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The Customer and the Company: COVID Changes Almost Everything

Customer experience is a well-established business discipline. But now the era of COVID has upended everything. Trust, digital connection, both physical and digital security and even empathy are newly reinforced elements in what it means to give customers a satisfying and positive experience.

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CX, or customer experience, is a well-established business discipline. But now we are in the era of COVID, with widespread home confinement and fear of contagion. Accordingly, the meaning of CX is evolving rapidly. Trust, digital connection, both physical and digital security, and even empathy are newly-reinforced elements in what it means to give customers a satisfying and positive experience.

To understand better how exactly companies are rethinking relationships with customers, Techonomy brought together three top thinkers for a discussion: Kahly Berg, CEO of full-service marketing agency and consultancy Rational; Eric Chaniot, global chief digital officer for Michelin, and Raj Kohli, president of Wipro Digital, who also oversees Wipro’s consulting for companies around the world. Wipro partnered with Techonomy for the session.

Berg kicked off with some big thoughts: “It’s a very forging time for relationships between brands and between people,” she said. “It’s been great to watch as brands have come to the table and have done the right thing, which is to put their empathy hat on and actually think about how we care for our customers, our employees, and our communities.” She said we’re at an “inflection point”: “We’re coming out of crisis response…as brands think ‘what does this look like long-term?’…How do you emerge from that without breaking that trust?…How do you reset on what the customer needs? How do you revisit and rethink every assumption you have about your customer? The context has changed. Their emotion has changed. Much of who customers are has changed over the last couple of months.”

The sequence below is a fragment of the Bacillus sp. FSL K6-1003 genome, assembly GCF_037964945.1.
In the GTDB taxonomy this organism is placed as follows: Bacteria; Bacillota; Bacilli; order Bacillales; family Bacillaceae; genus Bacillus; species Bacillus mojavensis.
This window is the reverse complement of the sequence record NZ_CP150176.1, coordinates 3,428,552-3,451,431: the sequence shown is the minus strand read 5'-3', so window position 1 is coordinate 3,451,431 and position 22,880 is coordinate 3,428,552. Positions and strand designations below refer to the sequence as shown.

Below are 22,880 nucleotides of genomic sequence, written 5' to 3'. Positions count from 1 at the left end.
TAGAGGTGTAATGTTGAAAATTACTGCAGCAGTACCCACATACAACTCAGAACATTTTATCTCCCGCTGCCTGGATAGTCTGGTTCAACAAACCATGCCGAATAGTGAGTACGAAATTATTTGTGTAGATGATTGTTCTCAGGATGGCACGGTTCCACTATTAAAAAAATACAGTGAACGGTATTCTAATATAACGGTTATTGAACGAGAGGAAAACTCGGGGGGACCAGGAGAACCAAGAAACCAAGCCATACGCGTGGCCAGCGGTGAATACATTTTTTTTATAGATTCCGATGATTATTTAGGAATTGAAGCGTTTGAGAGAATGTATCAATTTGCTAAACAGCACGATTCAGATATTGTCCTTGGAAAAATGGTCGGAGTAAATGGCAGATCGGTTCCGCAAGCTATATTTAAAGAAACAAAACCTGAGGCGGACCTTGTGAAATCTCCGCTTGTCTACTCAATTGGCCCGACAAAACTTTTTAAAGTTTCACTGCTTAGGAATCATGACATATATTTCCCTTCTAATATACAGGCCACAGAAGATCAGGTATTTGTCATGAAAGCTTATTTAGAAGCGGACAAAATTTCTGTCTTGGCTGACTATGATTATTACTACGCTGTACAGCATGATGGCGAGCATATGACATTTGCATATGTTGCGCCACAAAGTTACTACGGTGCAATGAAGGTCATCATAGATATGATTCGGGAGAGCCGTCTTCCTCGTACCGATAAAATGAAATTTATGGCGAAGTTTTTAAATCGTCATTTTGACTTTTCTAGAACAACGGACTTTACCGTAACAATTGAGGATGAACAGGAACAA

That is big, meaningful stuff, and the discussion wrestled with it as we continued. Chaniot of Michelin said one key corollary is that we are seeing “digital transformation on steroids…Before this, some people inside Michelin and in some of our customers were wondering if digital was strategic. Guess what? They don’t anymore…[Now] if you do not have an online presence, you are in big trouble. We see a huge acceleration in this area.”